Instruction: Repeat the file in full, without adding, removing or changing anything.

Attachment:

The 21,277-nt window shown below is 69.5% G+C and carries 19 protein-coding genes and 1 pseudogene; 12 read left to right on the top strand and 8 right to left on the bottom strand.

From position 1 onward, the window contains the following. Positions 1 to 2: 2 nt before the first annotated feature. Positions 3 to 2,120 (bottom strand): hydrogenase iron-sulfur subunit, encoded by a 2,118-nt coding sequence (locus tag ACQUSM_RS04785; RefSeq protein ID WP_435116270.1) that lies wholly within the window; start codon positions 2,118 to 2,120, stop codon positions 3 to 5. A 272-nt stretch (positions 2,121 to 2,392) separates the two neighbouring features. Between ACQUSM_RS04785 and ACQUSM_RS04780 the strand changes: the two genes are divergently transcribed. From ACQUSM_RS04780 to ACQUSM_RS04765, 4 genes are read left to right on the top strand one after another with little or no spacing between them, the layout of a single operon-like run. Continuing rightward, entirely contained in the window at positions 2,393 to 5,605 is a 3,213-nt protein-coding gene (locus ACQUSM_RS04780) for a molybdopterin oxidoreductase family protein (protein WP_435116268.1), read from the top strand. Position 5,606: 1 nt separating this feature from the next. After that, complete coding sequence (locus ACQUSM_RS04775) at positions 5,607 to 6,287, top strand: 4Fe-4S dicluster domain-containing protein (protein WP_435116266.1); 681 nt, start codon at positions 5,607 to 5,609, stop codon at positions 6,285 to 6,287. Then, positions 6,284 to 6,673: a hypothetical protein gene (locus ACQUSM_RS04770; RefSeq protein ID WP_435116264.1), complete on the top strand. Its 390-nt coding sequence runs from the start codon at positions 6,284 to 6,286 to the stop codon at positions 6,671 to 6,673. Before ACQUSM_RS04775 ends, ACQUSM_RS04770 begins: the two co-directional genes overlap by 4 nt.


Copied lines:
The 21,277-nt window shown below is 69.5% G+C and carries 19 protein-coding genes and 1 pseudogene; 12 read left to right on the top strand and 8 right to left on the bottom strand.

From position 1 onward, the window contains the following. Positions 1 to 2: 2 nt before the first annotated feature. Positions 3 to 2,120 (bottom strand): hydrogenase iron-sulfur subunit, encoded by a 2,118-nt coding sequence (locus tag ACQUSM_RS04785; RefSeq protein ID WP_435116270.1) that lies wholly within the window; start codon positions 2,118 to 2,120, stop codon positions 3 to 5. A 272-nt stretch (positions 2,121 to 2,392) separates the two neighbouring features. Between ACQUSM_RS04785 and ACQUSM_RS04780 the strand changes: the two genes are divergently transcribed. From ACQUSM_RS04780 to ACQUSM_RS04765, 4 genes are read left to right on the top strand one after another with little or no spacing between them, the layout of a single operon-like run. Continuing rightward, entirely contained in the window at positions 2,393 to 5,605 is a 3,213-nt protein-coding gene (locus ACQUSM_RS04780) for a molybdopterin oxidoreductase family protein (protein WP_435116268.1), read from the top strand. Position 5,606: 1 nt separating this feature from the next. After that, complete coding sequence (locus ACQUSM_RS04775) at positions 5,607 to 6,287, top strand: 4Fe-4S dicluster domain-containing protein (protein WP_435116266.1); 681 nt, start codon at positions 5,607 to 5,609, stop codon at positions 6,285 to 6,287. Then, positions 6,284 to 6,673: a hypothetical protein gene (locus ACQUSM_RS04770; RefSeq protein ID WP_435116264.1), complete on the top strand. Its 390-nt coding sequence runs from the start codon at positions 6,284 to 6,286 to the stop codon at positions 6,671 to 6,673. Before ACQUSM_RS04775 ends, ACQUSM_RS04770 begins: the two co-directional genes overlap by 4 nt.